Information Literacy Grants for Faculty
After the success of the first two years of Information Literacy Grants, Brandeis University Library will be offering Information Literacy grants to faculty for the 2017-2018 academic year. These grants are meant to help faculty work with librarians to design courses that help students become mature researchers and scholars.
To apply, faculty members should submit an application form. Before submitting an application, faculty members must meet with their liaison librarian to discuss the learning goals for the course and ways to integrate information literacy most effectively into the course.
If you are interested in applying for a grant, please consider registering for and attending one of the following information sessions offered jointly by the Library and the Center for Teaching and Learning:
- Tuesday, March 14, noon-1pm This session has been rescheduled for Tuesday, March 21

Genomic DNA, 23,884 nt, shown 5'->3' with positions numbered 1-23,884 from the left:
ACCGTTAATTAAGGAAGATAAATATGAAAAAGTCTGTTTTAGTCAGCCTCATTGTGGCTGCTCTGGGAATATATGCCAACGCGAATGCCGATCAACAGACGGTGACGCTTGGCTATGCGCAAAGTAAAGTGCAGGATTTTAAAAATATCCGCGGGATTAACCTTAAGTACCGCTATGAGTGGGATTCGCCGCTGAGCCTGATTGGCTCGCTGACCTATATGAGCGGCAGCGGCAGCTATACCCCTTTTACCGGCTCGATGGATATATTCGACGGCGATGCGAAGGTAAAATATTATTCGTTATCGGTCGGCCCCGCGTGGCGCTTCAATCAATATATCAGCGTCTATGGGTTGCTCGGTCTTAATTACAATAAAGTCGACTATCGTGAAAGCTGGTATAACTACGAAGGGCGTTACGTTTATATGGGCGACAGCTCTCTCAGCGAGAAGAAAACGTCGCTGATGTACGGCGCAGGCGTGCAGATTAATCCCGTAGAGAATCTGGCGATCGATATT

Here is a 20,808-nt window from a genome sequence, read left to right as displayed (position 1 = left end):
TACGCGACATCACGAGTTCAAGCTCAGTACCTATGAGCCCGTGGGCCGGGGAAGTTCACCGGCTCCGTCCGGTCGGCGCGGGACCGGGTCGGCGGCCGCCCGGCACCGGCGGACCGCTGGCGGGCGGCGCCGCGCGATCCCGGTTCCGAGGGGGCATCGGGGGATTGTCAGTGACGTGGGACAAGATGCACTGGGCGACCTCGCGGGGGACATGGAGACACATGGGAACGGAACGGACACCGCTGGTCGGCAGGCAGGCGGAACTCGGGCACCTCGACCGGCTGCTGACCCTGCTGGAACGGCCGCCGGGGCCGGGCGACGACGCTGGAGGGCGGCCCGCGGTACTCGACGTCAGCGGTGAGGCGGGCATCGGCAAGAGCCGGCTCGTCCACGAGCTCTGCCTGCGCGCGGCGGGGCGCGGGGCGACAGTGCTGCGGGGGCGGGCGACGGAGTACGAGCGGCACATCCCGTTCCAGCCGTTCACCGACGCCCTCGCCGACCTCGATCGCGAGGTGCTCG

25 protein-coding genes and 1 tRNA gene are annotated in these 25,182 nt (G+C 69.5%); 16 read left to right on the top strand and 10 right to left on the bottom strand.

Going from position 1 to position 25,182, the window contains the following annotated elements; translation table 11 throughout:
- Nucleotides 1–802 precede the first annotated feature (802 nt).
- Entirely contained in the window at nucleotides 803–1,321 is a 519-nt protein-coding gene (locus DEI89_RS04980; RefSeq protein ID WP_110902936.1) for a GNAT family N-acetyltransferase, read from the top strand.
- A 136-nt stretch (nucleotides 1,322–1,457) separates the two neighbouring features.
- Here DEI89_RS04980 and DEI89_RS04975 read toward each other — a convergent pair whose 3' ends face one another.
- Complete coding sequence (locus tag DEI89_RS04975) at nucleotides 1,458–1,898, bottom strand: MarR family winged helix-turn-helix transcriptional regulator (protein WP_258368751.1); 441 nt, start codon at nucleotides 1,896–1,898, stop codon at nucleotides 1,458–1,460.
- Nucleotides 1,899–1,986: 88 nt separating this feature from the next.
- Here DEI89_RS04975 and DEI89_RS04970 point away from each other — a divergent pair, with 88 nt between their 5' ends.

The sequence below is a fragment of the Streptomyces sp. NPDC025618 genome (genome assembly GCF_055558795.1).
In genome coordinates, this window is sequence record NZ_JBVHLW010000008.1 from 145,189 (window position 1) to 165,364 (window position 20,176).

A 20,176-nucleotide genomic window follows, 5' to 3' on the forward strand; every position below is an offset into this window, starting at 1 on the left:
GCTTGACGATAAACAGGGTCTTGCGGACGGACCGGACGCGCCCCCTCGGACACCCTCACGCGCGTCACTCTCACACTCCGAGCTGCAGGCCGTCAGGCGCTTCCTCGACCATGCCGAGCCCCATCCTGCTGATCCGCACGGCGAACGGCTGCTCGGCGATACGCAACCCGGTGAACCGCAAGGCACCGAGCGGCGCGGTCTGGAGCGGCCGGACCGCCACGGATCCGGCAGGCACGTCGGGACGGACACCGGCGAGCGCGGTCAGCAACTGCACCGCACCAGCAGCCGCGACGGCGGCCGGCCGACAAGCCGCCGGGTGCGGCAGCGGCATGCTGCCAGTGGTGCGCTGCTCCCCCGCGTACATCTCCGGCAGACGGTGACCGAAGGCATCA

- Wednesday, March 15, 3-4pm (Coffee and snack will be provided)
- Tuesday, March 21, noon-1pm (Lunch will be provided)
Faculty recipients of the 2016-17 awards will discuss their experience and outcomes.
Applications are due by April 3, 2017. Faculty grant recipients will receive a $2,000 honorarium, and a librarian will be assigned to work with them during the grant period, and would be available to teach at least one class or section whenever the course is offered. The honorarium will be split into two equal payments: one payment in May 2017 and one payment mid way through the semester in which the course is being taught. If two faculty members apply for a grant for a course that they are co-teaching, the faculty members will each receive half of the payments.
Questions may be addressed to Laura Hibbler at firstname.lastname@example.org or 781-736-4656.
Grant applications will be reviewed by a group of faculty members, librarians, and other staff members. The timing of the review process will allow most of the work funded by the grant to be done over the summer.
Applicants will be notified in early May about whether they have been selected.
TYPES OF COURSES ELIGIBLE FOR AN INFORMATION LITERACY GRANT